BASS as a result of the iPhone’s touch interface adopts a less conventional exploration method. You can touch anywhere on the screen to move, while large gray arrows that highlight accessible routes off screen appear should you tap near them. Objects of interest which can be interacted with are highlighted by an animated blue ring when you tap in their vicinity, and by selecting the blue ring directly it will give you the option to use, or examine (displayed as the image of an eye, or a set of cogs). Talking to characters within the game is much the same as interacting with other objects; tapping a character will highlight a pair of lips above their head, that can then be selected to begin a conversation.
Opening your inventory from the chest in the bottom left hand corner, allows you to tap an object once to examine what you are holding, or holding down on the item will allow you to drag it onto the screen to interact with another object of your choosing. Dragging one item onto another within your inventory may result in both becoming something new. Its all simple and highly effective, and prevents those moments of years gone by pixel hunting. At first though it can all seem very fiddly using your finger, instead of the pinpoint accuracy of a mouse cursor, however after several minutes you’ll soon realise how perfect it actually is, and wonder why more Revolution Software games aren’t on the iPhone.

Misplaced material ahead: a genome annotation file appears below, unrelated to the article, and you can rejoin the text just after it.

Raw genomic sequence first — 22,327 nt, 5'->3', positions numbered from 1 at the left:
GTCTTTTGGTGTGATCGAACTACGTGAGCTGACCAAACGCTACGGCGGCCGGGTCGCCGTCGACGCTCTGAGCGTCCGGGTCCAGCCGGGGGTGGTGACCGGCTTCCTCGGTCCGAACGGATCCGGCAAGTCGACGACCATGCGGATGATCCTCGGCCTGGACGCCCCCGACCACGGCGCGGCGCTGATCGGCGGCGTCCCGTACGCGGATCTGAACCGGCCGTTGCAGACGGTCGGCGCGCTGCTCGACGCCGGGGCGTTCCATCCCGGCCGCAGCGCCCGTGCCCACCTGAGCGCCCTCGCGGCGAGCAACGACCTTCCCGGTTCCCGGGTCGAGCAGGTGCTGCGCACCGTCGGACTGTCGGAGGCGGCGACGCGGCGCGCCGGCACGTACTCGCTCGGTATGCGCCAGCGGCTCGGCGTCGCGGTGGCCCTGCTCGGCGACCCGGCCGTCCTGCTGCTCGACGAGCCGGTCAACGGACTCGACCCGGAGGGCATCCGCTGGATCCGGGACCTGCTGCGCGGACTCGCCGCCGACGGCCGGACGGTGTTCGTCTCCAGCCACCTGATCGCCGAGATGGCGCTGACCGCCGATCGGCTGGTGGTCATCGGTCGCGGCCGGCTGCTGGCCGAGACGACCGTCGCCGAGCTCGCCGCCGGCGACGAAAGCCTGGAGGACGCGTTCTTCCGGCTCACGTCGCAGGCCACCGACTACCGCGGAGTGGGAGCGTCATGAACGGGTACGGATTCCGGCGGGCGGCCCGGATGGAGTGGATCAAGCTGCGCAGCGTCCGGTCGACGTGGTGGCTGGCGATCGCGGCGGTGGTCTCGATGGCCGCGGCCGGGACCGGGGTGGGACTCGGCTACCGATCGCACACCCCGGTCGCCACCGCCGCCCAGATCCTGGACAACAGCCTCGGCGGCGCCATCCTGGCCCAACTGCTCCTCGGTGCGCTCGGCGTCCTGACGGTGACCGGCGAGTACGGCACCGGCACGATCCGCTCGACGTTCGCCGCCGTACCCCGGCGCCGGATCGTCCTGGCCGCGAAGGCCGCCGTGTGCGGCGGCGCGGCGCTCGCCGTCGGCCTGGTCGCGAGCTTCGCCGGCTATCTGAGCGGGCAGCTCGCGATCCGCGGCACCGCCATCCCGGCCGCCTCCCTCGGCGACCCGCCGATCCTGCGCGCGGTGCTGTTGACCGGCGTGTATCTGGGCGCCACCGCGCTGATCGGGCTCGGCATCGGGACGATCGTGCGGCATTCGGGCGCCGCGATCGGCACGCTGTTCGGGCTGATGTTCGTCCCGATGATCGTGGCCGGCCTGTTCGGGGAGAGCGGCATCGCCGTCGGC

The re-mastered audio tracks, musically and vocally, are of high quality considering the age of the original recordings, and particularly good for a hand held device; it certainly benefits from using headphones. The entire game being voice acted is also a pleasant surprise and wasn’t part of the game when I first played all those many years ago. The dialogue, like many adventure games is often sarcastic and witty, but with some great humor. It can also be skipped should you read quickly. Lamb is a particularly fantastic character, and I challenge anyone to not smile at him, or attempt to impersonate his northern accent.
In terms of the puzzles, I still found them tricky. Like all adventure games, the puzzles are often painfully simple in design, yet challenging enough to justify the ten hour play time. I make no boasts of being good at adventure games, so others may find the game easy; it would be hard for me to quantify. One particular puzzle did have me vexed for quite some time though.